Monday, December 16, 2013

It's The Economy Stupid: Fed Losing Battle Against Disinflation

Bloomberg News (BN) Date: Dec 16 2013  7:29:17


TIPS Wipeout Signals Fed Losing Fight Against Disinflation (1)

By Susanne Walker and Daniel Kruger


     Dec. 16 (Bloomberg) -- Bond investors are signaling they

expect the Federal Reserve to lose its battle against

disinflation, even after inundating the U.S. economy with more

than $3 trillion in the past five years.

     While central banks around the world are trying to spur

demand and boost prices, signs are emerging that a slowdown in

inflation is becoming entrenched. Treasury Inflation-Protected

Securities are suffering unprecedented losses after inflation in

the U.S. rose 1 percent last month, the smallest increase since

2009. Known as TIPS, the bonds have plunged 8.8 percent this

year, the most since they were introduced in 1997, according to

Bank of America Merrill Lynch indexes.

     “The idea that central banks can always get the inflation

rate they want is something that’s going to pass away,” Peter

Fisher, the former Fed official and undersecretary for domestic

finance at the U.S. Treasury, who now serves as senior managing

director at BlackRock Inc., said in an interview on Dec. 9. “We

could be at a 1 percent inflation rate for a long time.”

     Losses on TIPS accelerated in the past month, wiping out

returns in September and October, after Fed Vice Chairman Janet

Yellen became the favorite to succeed Chairman Ben S. Bernanke.

While Yellen has voted for every stimulus measure since 2008 and

drawn criticism from some lawmakers concerned that her approach

will spur too much inflation, a slowdown in price increases may

pose a more imminent threat to the economy by causing consumers

and businesses to put off spending.


                        Wishful Thinking


     Companies in the U.S. are already finding ways to expand

without hiring more workers and wages are mired in the weakest

period of growth in at least five decades.

     “It’s hard for me to see accelerating inflationary

pressures unless we get some pick-up in wage expectations,”

said Fisher at New York-based BlackRock, which oversees $4.1

trillion as the world’s largest asset manager.

     After dropping its benchmark interest rate close to zero

percent in 2008, the Fed began buying bonds with the aim of

stimulating growth in an economy devastated by the worst

financial crisis since the Great Depression.

     While the Fed has flooded the economy with dollars to

promote growth, swelling its assets to almost $4 trillion from

$900 billion in 2008, investors in inflation-linked bonds are

losing confidence in the bank’s ability to spur prices.

     TIPS had staged their biggest rally of the year in

September and October with a 2.2 percent advance as Yellen, one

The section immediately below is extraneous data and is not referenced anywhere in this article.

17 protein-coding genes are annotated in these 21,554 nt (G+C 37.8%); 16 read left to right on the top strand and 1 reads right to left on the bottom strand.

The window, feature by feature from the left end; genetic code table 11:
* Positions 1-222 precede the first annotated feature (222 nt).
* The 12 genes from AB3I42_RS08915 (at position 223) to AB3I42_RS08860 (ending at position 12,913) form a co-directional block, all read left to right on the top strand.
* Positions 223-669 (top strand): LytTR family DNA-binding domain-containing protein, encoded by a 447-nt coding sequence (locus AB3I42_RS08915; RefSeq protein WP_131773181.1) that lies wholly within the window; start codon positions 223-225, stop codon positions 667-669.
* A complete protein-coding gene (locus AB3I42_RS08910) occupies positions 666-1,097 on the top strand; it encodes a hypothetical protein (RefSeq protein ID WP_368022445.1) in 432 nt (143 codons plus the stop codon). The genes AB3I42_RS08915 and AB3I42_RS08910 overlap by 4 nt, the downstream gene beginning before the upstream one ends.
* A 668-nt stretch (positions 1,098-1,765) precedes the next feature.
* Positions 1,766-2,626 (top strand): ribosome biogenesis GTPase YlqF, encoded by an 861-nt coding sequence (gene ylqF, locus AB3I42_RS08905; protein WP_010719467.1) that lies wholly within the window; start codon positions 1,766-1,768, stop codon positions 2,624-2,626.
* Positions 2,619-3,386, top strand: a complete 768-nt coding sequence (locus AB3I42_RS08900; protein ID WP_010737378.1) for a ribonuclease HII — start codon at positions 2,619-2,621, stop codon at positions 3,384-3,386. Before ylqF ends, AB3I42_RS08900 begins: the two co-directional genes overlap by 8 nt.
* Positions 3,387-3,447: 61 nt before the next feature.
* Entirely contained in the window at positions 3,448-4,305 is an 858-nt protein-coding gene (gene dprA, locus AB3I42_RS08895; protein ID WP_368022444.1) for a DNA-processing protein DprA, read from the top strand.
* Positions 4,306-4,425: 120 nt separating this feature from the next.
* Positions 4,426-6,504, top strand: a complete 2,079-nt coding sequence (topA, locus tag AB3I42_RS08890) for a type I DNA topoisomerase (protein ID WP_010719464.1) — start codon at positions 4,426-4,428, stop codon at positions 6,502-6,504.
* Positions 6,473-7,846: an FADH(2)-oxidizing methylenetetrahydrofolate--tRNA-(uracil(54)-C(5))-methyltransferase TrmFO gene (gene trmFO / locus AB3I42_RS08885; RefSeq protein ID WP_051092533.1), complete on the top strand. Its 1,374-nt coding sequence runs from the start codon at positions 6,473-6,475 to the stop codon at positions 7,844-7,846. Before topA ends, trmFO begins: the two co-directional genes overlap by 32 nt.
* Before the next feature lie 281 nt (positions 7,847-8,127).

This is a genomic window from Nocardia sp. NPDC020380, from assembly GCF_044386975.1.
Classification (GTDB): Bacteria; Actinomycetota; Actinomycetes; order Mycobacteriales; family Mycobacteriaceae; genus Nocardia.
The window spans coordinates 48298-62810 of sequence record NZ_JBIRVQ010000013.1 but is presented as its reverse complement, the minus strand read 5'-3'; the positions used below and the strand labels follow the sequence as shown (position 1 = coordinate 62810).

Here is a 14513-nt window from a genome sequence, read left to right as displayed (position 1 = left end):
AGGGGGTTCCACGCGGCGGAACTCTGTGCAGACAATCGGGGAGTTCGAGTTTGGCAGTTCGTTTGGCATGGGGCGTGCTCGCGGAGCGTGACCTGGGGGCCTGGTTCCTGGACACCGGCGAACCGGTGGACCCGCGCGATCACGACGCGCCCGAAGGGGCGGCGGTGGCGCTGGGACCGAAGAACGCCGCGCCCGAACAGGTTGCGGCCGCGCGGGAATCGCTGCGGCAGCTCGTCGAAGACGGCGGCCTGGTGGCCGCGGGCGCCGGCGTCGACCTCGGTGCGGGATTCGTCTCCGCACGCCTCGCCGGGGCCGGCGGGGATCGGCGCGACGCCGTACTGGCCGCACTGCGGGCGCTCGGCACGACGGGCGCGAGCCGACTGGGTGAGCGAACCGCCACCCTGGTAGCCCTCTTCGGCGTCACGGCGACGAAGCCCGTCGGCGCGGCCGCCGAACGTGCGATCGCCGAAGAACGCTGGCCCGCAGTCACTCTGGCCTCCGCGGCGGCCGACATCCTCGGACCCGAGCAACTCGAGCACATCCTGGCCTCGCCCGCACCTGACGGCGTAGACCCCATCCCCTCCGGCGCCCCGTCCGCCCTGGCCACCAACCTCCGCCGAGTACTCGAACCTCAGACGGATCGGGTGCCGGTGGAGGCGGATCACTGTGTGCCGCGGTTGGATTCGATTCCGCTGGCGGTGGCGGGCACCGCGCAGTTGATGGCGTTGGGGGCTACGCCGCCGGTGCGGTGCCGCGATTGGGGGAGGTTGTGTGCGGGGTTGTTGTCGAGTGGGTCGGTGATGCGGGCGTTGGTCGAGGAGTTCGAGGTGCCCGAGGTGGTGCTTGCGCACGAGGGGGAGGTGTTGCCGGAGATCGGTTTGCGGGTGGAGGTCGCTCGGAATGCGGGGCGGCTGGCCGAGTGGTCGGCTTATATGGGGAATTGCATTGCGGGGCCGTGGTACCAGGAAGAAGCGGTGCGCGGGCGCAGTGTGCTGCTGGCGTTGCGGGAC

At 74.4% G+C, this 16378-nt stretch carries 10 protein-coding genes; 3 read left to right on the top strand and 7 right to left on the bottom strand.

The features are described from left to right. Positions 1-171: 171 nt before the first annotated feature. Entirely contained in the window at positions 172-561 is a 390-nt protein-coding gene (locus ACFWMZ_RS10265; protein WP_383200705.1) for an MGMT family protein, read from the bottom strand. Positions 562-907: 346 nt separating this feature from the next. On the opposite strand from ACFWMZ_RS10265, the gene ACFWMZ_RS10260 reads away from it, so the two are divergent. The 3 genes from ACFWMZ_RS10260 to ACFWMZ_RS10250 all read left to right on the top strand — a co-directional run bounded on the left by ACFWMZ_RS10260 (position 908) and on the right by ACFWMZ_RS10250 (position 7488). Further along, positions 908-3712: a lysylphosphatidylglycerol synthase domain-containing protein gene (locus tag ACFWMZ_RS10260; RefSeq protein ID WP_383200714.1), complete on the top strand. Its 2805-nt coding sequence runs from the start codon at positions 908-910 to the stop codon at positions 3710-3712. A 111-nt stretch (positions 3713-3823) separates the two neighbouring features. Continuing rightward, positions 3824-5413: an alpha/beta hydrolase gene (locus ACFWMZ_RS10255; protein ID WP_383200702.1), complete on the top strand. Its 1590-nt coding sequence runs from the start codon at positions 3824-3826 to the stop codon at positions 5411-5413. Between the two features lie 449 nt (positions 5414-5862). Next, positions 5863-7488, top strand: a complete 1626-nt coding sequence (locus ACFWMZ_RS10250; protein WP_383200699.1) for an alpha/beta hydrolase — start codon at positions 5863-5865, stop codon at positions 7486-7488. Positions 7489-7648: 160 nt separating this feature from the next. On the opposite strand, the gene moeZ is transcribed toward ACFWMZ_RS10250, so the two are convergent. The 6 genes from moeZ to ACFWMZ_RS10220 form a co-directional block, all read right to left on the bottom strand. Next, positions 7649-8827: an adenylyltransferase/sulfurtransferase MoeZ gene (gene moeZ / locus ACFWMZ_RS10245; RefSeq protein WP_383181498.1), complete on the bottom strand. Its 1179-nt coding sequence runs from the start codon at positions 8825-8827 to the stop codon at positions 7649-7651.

of the main architects of the Fed’s easy-money policies, emerged

as the candidate to lead the central bank once Bernanke’s term

expires on Jan. 31.




     Nominated by President Barack Obama on Oct. 9, Yellen told

Congress on Nov. 14 that maintaining price stability was key to

the Fed in its support of the economy.

     Those gains have since evaporated. The 2.2 percent loss

since the end of October was almost double the slump for all of

2008, the only other year that the securities fell, index data

compiled by Bank of America show.

     The 10 largest inflation-indexed mutual funds, including

those from Vanguard Inc., Pacific Investment Management Co. and

BlackRock, have lost 36 percent of their assets since the start

of May, shrinking to $62.7 billion by the end of November,

according to data compiled by Morningstar Inc.

     “When inflation is falling or extremely low, TIPS are not

a great investment vehicle,” Gary Pollack, the New York-based

head of fixed-income trading at Deutsche Bank AG’s private

wealth management unit, which oversees $12 billion, said in a

Dec. 11 telephone interview. “I’m avoiding TIPS. I don’t see

inflation becoming an issue over the next three to six months.”


                         Mispriced Risk


     The gap between yields on TIPS and fixed-rate Treasuries

show that traders anticipate inflation will average 1.75 percent

in the next five years. That’s plummeted from this year’s high

of 2.42 percent in March.

     Cost-of-living increases will average 1.5 percent this

year, according to economists surveyed by Bloomberg, the least

since prices fell in 2009 and the second-lowest reading since

1963. Consumer prices rose by 1 percent in October from a year

earlier. The rate compares with a three-year high of 3.9 percent

in September 2011.

     William Irving, a fixed-income manager at Fidelity

Investments, which oversees $1.8 trillion, said inflation will

probably accelerate over time as the Fed’s purchases of $85

billion of debt each month spurs more growth, indicating that

TIPS are attractive after the rout.

     U.S. economy expanded at an annual rate of 3.6 percent in

the third quarter, the strongest pace since the first quarter of

2012, a government report on Dec. 5 showed.


                             No Jobs


     “The market right now is not pricing in any risk premium

for inflation,” he said in a telephone interview on Dec. 12.

“Given the fact that the Fed is so accommodative and probably

would like inflation to be higher rather than lower, it’s

probably not a bad time to own 10-year TIPS.”

     Yields on the benchmark 10-year TIPS fell two basis points,

or 0.02 percentage point, to 0.67 percent as of 8:27 a.m. New

York time, according to Bloomberg Bond Trader prices. The 0.375

percent inflation-linked note due in July 2023 rose 5/32, or

$1.56 per $1,000 face value, to 97 9/32.

     U.S. companies may be undermining the Fed’s strategy of

suppressing borrowing costs to encourage investment. Instead of

adding more people or machinery, companies increased spending on